We once wrote about what might happen if melting glaciers release long-frozen bacteria. Now it's happening: a recent microbe that has been frozen in ice in Greenland for over 120,000 years has finally melted. Studying this could give scientists a clue about what might happen when we encounter germs on other planets.
In LiveScience.com, Jeanna Bryner quotes Jean Brenchley, one of the researchers who discovered this newly-awakened bacteria, as saying, "We don't know what state they were in. They could've been dormant, or they could've been slowly metabolizing, but we don't know for sure. Microbes have found ways to survive in harsh conditions for long times that we don't yet fully understand."
This team of scientists is not so much afraid of what will happen when these germs get out into our atmosphere. They want to study them in order to figure out what bacteria may still be alive on the frozen wastes of other planets, such as Mars.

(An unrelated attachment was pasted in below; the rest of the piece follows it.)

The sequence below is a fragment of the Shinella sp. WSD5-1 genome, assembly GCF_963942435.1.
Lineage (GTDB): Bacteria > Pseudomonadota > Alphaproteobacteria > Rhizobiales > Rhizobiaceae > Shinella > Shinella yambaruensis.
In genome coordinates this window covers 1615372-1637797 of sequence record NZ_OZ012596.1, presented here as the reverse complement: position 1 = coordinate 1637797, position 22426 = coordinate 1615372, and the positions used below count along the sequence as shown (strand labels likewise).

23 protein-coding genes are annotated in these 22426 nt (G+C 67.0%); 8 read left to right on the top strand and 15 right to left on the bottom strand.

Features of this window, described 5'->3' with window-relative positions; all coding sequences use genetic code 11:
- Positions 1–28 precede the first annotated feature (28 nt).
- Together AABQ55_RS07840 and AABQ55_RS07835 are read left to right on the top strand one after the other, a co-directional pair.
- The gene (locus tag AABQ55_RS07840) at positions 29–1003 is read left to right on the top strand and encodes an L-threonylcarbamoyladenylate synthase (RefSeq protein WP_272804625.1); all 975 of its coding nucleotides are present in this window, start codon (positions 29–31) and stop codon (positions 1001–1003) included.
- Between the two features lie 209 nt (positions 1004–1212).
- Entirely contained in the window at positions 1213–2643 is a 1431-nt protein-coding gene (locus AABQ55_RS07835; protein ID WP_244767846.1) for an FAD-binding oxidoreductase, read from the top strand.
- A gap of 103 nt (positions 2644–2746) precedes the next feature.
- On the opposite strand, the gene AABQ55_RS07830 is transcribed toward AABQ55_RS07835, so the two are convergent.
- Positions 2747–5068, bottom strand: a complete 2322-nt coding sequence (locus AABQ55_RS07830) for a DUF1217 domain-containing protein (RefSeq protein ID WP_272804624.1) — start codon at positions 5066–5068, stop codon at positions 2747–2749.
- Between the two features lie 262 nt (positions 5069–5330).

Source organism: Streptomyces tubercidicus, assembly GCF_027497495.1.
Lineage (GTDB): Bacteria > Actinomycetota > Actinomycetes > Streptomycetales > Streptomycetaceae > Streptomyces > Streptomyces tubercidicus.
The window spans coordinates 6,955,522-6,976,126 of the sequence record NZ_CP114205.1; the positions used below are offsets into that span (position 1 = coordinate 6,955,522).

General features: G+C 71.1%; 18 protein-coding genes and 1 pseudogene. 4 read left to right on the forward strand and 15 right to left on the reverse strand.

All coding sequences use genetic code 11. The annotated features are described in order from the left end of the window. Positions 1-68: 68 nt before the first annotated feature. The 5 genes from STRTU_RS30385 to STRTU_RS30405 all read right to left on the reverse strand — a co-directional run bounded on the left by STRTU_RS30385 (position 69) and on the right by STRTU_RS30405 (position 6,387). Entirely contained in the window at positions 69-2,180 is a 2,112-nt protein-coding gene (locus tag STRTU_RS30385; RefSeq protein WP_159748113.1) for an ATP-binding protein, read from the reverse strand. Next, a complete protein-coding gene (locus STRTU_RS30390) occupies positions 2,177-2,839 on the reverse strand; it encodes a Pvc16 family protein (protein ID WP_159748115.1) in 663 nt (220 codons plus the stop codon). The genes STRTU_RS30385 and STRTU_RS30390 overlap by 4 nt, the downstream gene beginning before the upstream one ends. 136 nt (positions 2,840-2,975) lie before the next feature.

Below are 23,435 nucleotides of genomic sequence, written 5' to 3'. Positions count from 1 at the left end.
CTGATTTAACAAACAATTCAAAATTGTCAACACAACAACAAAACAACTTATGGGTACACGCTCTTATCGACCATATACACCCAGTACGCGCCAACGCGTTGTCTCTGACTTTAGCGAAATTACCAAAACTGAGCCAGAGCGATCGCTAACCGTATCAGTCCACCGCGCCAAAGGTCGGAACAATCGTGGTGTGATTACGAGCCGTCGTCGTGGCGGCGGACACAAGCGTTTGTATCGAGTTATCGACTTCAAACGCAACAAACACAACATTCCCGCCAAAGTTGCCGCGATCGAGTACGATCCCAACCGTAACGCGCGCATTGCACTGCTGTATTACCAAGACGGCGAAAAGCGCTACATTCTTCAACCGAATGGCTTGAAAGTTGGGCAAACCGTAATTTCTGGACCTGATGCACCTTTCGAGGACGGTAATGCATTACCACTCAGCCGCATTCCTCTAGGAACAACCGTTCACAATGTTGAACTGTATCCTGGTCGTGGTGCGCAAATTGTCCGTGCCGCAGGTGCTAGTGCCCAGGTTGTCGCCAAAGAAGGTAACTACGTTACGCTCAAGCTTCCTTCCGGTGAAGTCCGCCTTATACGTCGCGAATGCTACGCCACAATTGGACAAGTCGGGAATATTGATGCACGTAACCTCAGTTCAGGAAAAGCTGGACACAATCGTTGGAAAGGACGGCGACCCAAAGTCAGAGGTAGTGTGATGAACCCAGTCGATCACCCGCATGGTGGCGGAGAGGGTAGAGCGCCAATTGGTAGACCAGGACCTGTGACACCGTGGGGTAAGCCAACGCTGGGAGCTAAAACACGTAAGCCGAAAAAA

This is the kind of secret information that Linda Moulton Howe reports so well. Come see and hear her latest dynamic presentation at our Dreamland Festival this weekend!
Art credit: Dreamstime.com
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